technology. Their strengths include
multitasking, goal orientation, positive
attitudes, and a collaborative style.
Oblinger, Diana. Understanding the New Student.
Educause Review, 38.3 (2003) 36-42.
Collaborative Achievement Oriented
27
The real question is Does the behavior of this
new group gamers change the world in any way
that really matters? If youre in business
today, the answer is clearly yes. p. 1
Beck, John C., and Mitchell Wade. Got Game How
the Gamer Generation is Reshaping Business
Forever. Boston Harvard Business School Press,
2004.
Gamers
28
How hard this new cohort works, how they try to
compete, how they fit into teams. How they take
risks all are different in statistically
verifiable ways. And those differences are
driven by one central factor growing up with
video games. p. 2
Beck, John C., and Mitchell Wade. Got Game How
the Gamer Generation is Reshaping Business
Forever. Boston Harvard Business School Press,
2004.
Gamers
29
The important thing for business professionals
to know about games isnt whether someone plays
them now, but whether he or she grew up playing
them. p. 25
XXXXXXXXXXXXXXXXXXXXXXXXXXX
Beck, John C., and Mitchell Wade. Got Game How
the Gamer Generation is Reshaping Business
Forever. Boston Harvard Business School Press,
2004.
Gamers
30
The most important things to remember are
multi-player, creative, challenging, and
competitive. -a high school student p. 1
Prensky, Marc. Use Their Tools! Speak Their
Language! Marc Prensky. March 2004.
http//www.marcprensky.com/writing/Prensky-Use_The
ir_Tools_Speak_Their_Language.pdf
Gamers
31
So we now have a generation of students that is
better at taking in information and making
decisions quickly, better at MULTITASKING and
PARALLEL PROCESSING a generation that THINKS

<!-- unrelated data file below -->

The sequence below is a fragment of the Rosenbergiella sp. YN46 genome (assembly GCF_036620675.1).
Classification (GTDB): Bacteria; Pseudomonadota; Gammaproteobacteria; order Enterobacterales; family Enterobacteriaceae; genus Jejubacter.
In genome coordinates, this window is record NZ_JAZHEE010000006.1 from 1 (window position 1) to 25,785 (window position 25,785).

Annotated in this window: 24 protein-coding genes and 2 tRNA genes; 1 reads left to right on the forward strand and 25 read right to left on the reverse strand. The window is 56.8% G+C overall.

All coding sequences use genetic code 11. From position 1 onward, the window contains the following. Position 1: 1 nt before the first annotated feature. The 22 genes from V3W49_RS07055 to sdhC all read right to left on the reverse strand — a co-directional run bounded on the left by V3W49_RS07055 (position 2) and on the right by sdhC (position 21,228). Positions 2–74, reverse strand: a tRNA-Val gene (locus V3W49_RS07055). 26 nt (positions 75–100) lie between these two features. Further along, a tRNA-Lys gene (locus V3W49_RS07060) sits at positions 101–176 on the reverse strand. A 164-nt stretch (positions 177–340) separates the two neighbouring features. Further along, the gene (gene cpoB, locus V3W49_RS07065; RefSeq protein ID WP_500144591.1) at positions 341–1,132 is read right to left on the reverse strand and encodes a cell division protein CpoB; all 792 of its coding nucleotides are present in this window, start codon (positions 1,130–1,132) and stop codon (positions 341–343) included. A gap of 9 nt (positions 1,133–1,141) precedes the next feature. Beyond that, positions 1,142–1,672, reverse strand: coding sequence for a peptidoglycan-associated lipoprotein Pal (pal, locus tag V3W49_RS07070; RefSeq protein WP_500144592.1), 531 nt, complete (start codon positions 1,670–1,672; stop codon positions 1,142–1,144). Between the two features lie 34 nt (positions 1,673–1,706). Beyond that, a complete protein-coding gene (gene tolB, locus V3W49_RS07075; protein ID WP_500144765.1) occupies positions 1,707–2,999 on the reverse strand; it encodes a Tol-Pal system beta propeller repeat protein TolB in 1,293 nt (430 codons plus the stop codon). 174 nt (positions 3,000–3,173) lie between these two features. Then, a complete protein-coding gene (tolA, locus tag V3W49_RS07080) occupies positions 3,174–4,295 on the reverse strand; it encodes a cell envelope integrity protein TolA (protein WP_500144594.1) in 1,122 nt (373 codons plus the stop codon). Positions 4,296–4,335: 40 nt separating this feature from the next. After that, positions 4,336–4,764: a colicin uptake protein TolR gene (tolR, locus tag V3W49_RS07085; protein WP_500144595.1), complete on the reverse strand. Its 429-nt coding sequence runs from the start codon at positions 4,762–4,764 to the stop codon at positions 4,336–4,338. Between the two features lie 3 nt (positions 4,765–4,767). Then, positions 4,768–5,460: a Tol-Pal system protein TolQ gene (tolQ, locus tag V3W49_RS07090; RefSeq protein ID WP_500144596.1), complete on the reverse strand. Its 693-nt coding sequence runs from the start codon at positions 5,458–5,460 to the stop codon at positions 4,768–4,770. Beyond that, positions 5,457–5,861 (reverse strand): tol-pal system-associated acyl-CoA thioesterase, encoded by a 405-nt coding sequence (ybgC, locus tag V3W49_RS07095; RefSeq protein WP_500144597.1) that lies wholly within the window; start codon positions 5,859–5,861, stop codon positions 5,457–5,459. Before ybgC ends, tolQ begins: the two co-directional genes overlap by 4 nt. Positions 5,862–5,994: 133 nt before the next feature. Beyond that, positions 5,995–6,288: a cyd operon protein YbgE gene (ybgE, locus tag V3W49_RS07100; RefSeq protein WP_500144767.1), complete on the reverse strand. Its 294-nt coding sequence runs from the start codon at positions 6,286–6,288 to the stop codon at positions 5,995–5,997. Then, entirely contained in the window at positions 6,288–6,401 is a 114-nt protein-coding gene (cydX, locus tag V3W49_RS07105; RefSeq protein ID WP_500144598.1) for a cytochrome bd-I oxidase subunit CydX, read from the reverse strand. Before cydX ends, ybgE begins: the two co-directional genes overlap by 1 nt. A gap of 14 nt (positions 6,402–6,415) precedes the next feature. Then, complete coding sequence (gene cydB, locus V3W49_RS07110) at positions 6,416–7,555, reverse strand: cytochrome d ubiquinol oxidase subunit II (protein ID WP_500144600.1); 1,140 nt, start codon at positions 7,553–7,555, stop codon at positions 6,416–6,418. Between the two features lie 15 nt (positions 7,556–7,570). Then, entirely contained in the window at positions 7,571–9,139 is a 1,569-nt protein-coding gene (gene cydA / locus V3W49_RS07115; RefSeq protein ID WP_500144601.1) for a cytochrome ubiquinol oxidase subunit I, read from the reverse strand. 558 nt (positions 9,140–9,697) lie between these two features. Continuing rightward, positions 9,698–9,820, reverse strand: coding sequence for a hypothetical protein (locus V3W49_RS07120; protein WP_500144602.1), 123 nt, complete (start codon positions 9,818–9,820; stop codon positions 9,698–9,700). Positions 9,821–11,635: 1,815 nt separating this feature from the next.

GRAPHICALLY rather than textually, assumes
connectivity, and is accustomed to seeing the
world through a lens of games and play. p. 3
XXXXXXXXXXXXXXXXXXXXXXXXXXX
Prensky, Marc. Use Their Tools! Speak Their
Language! Marc Prensky. March 2004.
http//www.marcprensky.com/writing/Prensky-Use_The
ir_Tools_Speak_Their_Language.pdf
Gamers
32
And we will never understand or use the
technology in precisely the same way as the
Natives do. This distinction is critical in
education, because we are currently in a time
where all our students are DIGITAL NATIVES, yet
the bulk of our educators, teachers,
administrators and curriculum developers are
Digital Immigrants. p. 3
XXXXXXXXXXXXXXXXXXXXXXXXXXX
Prensky, Marc. Use Their Tools! Speak Their
Language! Marc Prensky. March 2004.
http//www.marcprensky.com/writing/Prensky-Use_The
ir_Tools_Speak_Their_Language.pdf
Digital Natives
33
Even if the lecturer is charismatic, holding the
attention of several hundred students for an
entire lecture of fifty minutes or longer is
impossible. p.15
XXXXXXXXXXXXXXXXXXXXXXXXXXX
Foreman, Joel. Next-Generation Educational
Technology Versus the Lecture. Educause Review.
38.4 (2003) 12-22
Experiential
34
The ideal learning situation 1…customized to
the very specific needs of the individual. 2…provi
des students with immediate feedback. 3...is
constructive ..to explore learning environments
(preferably multi sensorial)... 4…motivates
students to persist far in excess of any
externally imposed requirements. 5…builds
enduring conceptual structures. p.14
p.X
Experiential
XXXXXXXXXXXXXXXXXXXXXXXXXXX
Foreman, Joel. Next-Generation Educational
Technology Versus the Lecture. Educause Review.
38.4 (2003) 12-22
Experiential
35
We are a generation of learners by exploration.
My first Web site, for example, was constructed
before I had any concept of HTML or Java. I
simply experimented with the commands until the
pieces fit together. Note this article
published by a Millennial
p.X
XXXXXXXXXXXXXXXXXXXXXXXXXXX
Windam, Carrie Father Google and Mother IM
Confessions of a Net Gen Learner. EDUCAUSE
Review, 40.5 (2005) 4259.
Experiential